For dyslexia, I think you'd need to see a psych (an ed psych would do).  I'm not sure why your previous neuropsych evals did not cover that - maybe they did?  It's not always clear to me which evals cover which things, honestly.  Did your previous evals include IQ testing and such?


In the meantime, I'd go with audiobooks when there is content that he *must* comprehend.  However, I would recognize the importance of not giving up on reading, and so I'd also work on reading comprehension separately.  I might look for an SLP or reading tutor who addresses comprehension issues (e.g. for dyslexics or for language processing issues more generally), but it would be best to have more info about the actual problem first.

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I would do both. Continue to use audio for longer school novels, but work on reading comprehension a little bit every day. Separate them as subjects. You can start well below grade level. I use old standardized tests for reading comprehension practice:




You can see in the upper left side there is a link to elementary tests. You can start with English Language Arts grade 3 and then move up. Some are reading and some are read to the student. Just go through a test using only the reading comprehension. Just reading one selection and answering the three or four questions won't take much time out of your day. If grade three is too easy then move up to grade 4. I am sure you can find a way to make it work for you.


You could also use the Critical Thinking Press Reading Detective, and start with the very first one. But I think those are half fiction and half non-fiction.


I think the regents tests give you a lot more material to work with and they are free

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Is your child quite visual, perhaps?  I found that my visual-spatial learner had difficulty with comprehension because he needed to be taught how to visualize in order to comprehend.  Before I started working on the issue, he would try and memorize the details to be able to answer questions.  Needless to say, that didn't work so well when reading chapters.  His comprehension of audio was much better and it was better if he read aloud too.  We started with learning to visualize sentences, then paragraphs, then chapters, and now I've let him loose on chapter books that he would have no difficulty decoding.  He is comprehending quite well now, but it took over a year for us to get there.  We started out with Visualizing and Verbalizing.  HTH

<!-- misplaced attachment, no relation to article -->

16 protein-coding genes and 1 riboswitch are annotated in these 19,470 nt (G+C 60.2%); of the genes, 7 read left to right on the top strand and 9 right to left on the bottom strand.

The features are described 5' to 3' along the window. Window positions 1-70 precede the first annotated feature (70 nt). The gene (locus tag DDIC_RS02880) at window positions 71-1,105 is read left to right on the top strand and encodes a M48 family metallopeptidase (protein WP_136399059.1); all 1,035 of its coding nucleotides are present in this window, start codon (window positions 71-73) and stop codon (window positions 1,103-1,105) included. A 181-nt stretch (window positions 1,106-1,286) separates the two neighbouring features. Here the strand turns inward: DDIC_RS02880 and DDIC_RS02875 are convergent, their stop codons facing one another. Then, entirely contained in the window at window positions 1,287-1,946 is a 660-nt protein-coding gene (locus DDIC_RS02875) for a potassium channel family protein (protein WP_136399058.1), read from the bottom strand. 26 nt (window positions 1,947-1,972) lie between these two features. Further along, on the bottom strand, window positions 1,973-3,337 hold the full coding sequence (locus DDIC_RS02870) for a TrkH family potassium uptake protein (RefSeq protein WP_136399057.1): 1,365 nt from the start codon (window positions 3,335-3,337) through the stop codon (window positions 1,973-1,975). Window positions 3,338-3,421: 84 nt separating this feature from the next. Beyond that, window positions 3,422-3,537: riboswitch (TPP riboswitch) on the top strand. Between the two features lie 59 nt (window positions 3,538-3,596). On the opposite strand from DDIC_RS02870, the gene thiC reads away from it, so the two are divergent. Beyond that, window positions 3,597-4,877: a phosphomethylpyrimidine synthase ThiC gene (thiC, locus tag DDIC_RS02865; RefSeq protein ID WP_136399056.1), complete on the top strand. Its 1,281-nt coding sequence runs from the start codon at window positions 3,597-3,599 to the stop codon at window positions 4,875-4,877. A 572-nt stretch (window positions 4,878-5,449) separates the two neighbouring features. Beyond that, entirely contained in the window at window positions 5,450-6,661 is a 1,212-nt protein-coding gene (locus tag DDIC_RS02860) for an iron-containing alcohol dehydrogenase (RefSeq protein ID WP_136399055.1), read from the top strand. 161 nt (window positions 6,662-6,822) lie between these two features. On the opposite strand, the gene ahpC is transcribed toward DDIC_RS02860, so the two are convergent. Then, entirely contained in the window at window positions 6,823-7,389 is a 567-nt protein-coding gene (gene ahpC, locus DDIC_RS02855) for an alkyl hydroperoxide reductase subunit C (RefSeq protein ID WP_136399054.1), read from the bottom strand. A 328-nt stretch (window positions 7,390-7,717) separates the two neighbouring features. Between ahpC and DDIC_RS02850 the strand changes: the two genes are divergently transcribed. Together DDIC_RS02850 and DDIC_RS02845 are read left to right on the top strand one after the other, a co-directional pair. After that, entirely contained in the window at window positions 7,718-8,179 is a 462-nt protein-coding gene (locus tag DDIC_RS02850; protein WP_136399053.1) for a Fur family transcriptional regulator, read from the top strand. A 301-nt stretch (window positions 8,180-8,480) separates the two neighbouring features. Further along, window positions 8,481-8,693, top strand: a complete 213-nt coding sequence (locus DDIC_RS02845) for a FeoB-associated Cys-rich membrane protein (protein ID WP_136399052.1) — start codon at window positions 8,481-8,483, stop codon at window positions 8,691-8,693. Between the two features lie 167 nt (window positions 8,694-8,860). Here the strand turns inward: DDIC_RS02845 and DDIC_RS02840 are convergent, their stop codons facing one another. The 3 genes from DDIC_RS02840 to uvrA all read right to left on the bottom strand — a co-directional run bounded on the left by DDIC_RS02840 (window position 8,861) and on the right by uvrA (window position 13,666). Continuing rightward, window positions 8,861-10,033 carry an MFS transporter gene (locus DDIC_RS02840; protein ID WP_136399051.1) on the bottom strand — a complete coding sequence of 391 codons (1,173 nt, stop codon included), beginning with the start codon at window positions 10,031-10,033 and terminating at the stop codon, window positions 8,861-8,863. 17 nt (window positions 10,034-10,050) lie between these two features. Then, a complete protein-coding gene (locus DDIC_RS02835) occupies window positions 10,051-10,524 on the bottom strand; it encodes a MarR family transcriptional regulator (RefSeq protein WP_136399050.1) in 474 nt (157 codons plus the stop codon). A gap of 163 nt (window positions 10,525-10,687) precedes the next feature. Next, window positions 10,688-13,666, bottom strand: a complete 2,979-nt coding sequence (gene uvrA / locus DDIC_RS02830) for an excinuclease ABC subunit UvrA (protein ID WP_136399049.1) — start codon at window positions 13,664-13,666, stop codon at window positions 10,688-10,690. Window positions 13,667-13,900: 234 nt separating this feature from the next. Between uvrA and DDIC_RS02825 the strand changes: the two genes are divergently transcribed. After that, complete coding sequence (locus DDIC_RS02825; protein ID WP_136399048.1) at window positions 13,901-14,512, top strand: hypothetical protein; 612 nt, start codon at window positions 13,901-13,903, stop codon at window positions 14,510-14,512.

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My ASD kiddo learns well each way, but I do not. I love to listen to audio books and podcasts, but if I was tested on the material, I would flunk. I just don't take in information that way efficiently at all. If I ever go blind, I'll probably seem half as intelligent as I really am just because I am so bad at retaining auditory information. I think it's going to be less difficult over time to self-educate with auditory learning, so I think that concern is not strong enough.


I think it's fine to separate the tasks--you don't want to gain what ground he does hold with reading comprehension.


I would get a COVD exam asap. Ocular motor vision issues with spectrum kids are not unusual. Many kids with vision issues don't know it because their vision has always been this way. Kids also compensate well (and if they don't, they can actually suppress vision in one eye, etc. to compensate) and may not realize the symptoms are creeping up. Add in an ASD kiddo that is not likely to be able to verbalize subtle symptoms, and you can have quite a problem. Our optometrist found the ocular motor problem but told us it wasn't a real problem and wouldn't affect him. We did some research and realized that he couldn't see to catch a ball, etc. We went to the COVD doc to be sure, and now he's completing vision therapy for eye teaming problems. The COVD doc found stuff right away, but he was asymptomatic until a few months ago. The doctor told us and him what to look for--she said that his eye problems were bad enough that she couldn't believe he made it that long without symptoms. She said as soon as he encountered small enough text on crowded enough pages, he would start to struggle, and that's exactly what happened. So, I would seriously consider a COVD appointment with someone that has a good reputation. My son's therapy has helped a great deal with eye strain and fatigue, coordination, etc.

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I think you should allow your DS to listen and read at the same time.  Kindle has Immersion Reading for many of their books.  My DS turns on text to speech and listens with the digital voice using his 3 year old Kindle.


For story elements and analysis, maybe take a look at Inspiration software for Ipad.  It is sold for PC and Macs too; however, we prefer the Ipad because you can snuggle on the couch, read aloud together, and then stop and use the Ipad to create a mindmap/story element chart. Once done on the Ipad, resume reading.